Frequently Asked Questions

Surgery and a hospital stay can be a new and intimidating experience for many people. At the Northern Alberta Vascular Centre we believe that the more information and knowledge patients and their families have, the better their experience will be. Below are many of the questions we hear from patients and their families.

Please do not hesitate to contact us, or ask your care team for more information.

Family / Visitors

You can request TVs and phones through the Grey Nuns Gift shop. You can reach them at 780.735.7527 or go to the Gift Shop on the main floor of the Grey Nuns.

Different surgeries will take different amounts of time. You may have been given an estimated time for a surgery, but every surgery and patient is different, so it may take more or less time than the original estimate. Once the surgery is done, most patients require an hour in the recovery room, although this time may vary.

After leaving the recovery room, patients are moved to the unit that will best suit their needs. Depending on the surgery, patients will return to the Day Surgery ward, Unit 41 or the IMCU. If you are unsure, please ask at the desk of the Day Surgery unit. Generally, nursing staff need 20-30 minutes to assess the patient. Please check at the main desk of the unit. They will tell you when it is okay for you to visit your loved one.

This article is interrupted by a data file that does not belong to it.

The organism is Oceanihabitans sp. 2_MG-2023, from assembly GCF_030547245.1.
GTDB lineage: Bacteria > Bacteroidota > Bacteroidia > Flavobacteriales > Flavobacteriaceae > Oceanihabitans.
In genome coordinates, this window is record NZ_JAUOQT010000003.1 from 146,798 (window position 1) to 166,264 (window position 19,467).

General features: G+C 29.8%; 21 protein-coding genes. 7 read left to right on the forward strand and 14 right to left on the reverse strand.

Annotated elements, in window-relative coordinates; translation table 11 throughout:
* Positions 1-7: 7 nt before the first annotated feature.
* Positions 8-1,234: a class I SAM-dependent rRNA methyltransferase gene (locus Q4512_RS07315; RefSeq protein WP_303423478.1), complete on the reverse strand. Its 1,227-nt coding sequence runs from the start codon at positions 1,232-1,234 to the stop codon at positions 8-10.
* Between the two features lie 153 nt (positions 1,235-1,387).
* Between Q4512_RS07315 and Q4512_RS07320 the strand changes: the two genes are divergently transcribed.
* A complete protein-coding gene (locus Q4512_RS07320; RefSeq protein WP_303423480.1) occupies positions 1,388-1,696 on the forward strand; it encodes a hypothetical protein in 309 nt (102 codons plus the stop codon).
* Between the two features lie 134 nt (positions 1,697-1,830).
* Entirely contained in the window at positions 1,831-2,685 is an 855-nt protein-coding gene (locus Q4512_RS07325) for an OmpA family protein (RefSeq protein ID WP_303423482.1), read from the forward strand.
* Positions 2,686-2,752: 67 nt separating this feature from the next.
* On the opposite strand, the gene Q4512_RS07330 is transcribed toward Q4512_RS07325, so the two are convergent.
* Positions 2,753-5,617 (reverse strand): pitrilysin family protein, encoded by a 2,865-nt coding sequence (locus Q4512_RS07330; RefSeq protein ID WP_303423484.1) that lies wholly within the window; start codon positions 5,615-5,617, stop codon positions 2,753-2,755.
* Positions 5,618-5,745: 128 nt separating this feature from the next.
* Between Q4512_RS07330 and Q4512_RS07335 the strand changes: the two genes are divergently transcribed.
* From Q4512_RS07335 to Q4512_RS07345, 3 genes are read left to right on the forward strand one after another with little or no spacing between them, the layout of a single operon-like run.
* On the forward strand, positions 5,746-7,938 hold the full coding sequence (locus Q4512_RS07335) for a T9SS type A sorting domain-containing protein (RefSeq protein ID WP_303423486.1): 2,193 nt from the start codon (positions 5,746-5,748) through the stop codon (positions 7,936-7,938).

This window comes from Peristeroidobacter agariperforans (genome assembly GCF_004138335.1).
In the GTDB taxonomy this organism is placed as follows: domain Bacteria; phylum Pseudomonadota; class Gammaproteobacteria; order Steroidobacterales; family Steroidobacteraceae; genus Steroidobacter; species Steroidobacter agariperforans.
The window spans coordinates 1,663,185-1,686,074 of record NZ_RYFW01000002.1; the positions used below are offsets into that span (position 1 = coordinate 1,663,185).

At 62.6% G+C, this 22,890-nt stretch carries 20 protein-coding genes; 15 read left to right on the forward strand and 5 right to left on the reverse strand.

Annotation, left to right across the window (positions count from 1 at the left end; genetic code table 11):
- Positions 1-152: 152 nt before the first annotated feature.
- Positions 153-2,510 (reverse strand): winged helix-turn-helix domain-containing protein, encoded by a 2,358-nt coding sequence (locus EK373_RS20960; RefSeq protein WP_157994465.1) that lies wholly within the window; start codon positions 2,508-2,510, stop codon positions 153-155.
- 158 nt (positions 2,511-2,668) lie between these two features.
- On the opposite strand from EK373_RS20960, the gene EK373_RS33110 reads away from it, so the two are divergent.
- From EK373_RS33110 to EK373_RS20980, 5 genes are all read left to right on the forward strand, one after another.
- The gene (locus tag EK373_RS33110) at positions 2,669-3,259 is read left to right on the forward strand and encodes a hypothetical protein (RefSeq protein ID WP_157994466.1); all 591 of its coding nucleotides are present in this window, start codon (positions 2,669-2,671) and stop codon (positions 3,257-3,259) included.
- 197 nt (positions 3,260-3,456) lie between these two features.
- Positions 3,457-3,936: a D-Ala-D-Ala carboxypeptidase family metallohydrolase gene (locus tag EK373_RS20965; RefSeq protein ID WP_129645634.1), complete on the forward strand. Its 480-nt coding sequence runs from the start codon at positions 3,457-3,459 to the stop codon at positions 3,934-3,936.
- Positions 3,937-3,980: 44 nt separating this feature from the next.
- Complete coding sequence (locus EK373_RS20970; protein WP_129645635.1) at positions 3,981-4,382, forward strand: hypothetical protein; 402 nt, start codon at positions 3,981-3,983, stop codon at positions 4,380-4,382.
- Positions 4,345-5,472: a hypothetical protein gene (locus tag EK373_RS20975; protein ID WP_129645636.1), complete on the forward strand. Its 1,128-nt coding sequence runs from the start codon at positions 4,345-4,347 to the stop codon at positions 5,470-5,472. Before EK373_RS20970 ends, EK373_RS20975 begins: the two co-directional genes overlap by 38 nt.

While there are no firm visiting hours, we ask that visitors try to come between 8 a.m. and 8 p.m. There is also a quiet time between 2 and 4 p.m. We ask that guests allow patients to rest during this time.

While we prefer patients go through the Pre Admission Clinic process, there are vascular issues that need to be addressed immediately. Your family member may be admitted straight to Unit 41. If this happens, the physicians who would have seen the patient in the PAC will now see them on the ward. Nursing staff will help do the pre-operative preparation on the unit.

Your family member may also be brought directly to the operating room. This means their condition is potentially life-threatening and must be dealt with immediately. In this situation, there may be little time for the surgeons and staff to explain everything to family and friends. We ask that you be patient. Following the procedure, the surgeon and/or staff will let you know the outcome.